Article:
Thai unrest hits Cambodia tourism

Cambodia's tourism industry, which for years has seen double-digit growth, is now showing signs of slowing down as Thai visitors to the kingdom decline, according to the latest government data.

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The latest half-yearly report from the Tourism Ministry shows arrivals totalled 2.2 million between January and June this year, up 5% from the same period last year, the Phnom Penh Post reported on Wednesday.

But the marginal rise bucks a year-on-year trend of increases ranging between 13 and 26% as seen at the halfway point of every year from 2010 to 2013.

Kong Sophearak, director of the ministry’s statistics department, said the dampened growth has primarily stemmed from a decline in overland arrivals from Thailand over the past six months.

“Since the end of the global financial crisis, Cambodia has seen consistent double-digit increases in arrivals. But so far this year, that figure has fallen due to less people arriving from Thailand through the border gates,” the Phnom Penh Post quoted him as saying.

According to Mr Sophearak, overland arrivals from Thailand to Cambodia through the Poipet border gate declined 23% during the first half of the year, while air travel between the two nations continued to grow. In total, the number of Thai arrivals to Cambodia equalled 106,000, down more than 4% from the same period last year.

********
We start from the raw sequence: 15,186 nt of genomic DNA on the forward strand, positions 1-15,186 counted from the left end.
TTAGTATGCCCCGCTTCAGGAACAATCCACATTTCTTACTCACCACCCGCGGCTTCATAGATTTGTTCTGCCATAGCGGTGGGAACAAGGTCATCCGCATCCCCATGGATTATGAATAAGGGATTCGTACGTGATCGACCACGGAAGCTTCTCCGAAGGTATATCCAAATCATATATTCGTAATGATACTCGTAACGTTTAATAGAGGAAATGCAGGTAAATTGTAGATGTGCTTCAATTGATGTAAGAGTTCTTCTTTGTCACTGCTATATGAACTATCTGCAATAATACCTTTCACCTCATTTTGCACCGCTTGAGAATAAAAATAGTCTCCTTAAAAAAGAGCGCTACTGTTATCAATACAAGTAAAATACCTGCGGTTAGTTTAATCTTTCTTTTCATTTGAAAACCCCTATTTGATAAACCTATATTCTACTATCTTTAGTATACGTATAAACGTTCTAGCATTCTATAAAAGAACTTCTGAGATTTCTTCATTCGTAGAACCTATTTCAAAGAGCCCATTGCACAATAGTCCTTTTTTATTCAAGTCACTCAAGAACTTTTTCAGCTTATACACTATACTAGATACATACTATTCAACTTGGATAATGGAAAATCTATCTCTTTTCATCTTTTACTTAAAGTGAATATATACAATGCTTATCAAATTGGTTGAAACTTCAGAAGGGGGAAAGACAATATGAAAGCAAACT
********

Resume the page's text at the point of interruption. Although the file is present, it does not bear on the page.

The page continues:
“The political situation has dampened outward tourism to Cambodia. But from this point, I believe we will see tourism figures as a whole steady out to an end-of-year growth average of 8%.”

Earlier this month, during a press tour of Thailand, Thawatchai Arunyik, the governor of the Tourism Authority of Thailand told the Phnom Penh Post that the long-standing political turmoil in Thailand had had an impact on the country’s tourism industry especially with regards to travellers venturing to Cambodia.

“We have to promote it together as we are neighbours,” he said.

“In the past, we promoted the two kingdoms as one destination. People who come to Thailand, they don’t just stop in Thailand, they go on to visit Cambodia too.”

Ho Vandy, co-chair of the Private and Public Sector Working Group, said he was confident tourism figures would recover in the second half of the year as Thailand recoups its own numbers, as Cambodia’s peak tourist season returns in October and as direct flights to Japan become available.

“This mid-year figure is not definitive of the end-of-year result. We have just been through the low season,” Mr Vandy said, adding that direct flights to Japan from Cambodia were planned to start as early as next month.

The Japanese tourism market, meanwhile, was among the larger vistor number increases during the first six months of this year, according to the government’s data, with arrivals to the kingdom reaching more than 107,000, up 12% compared to the same six-month period last year.

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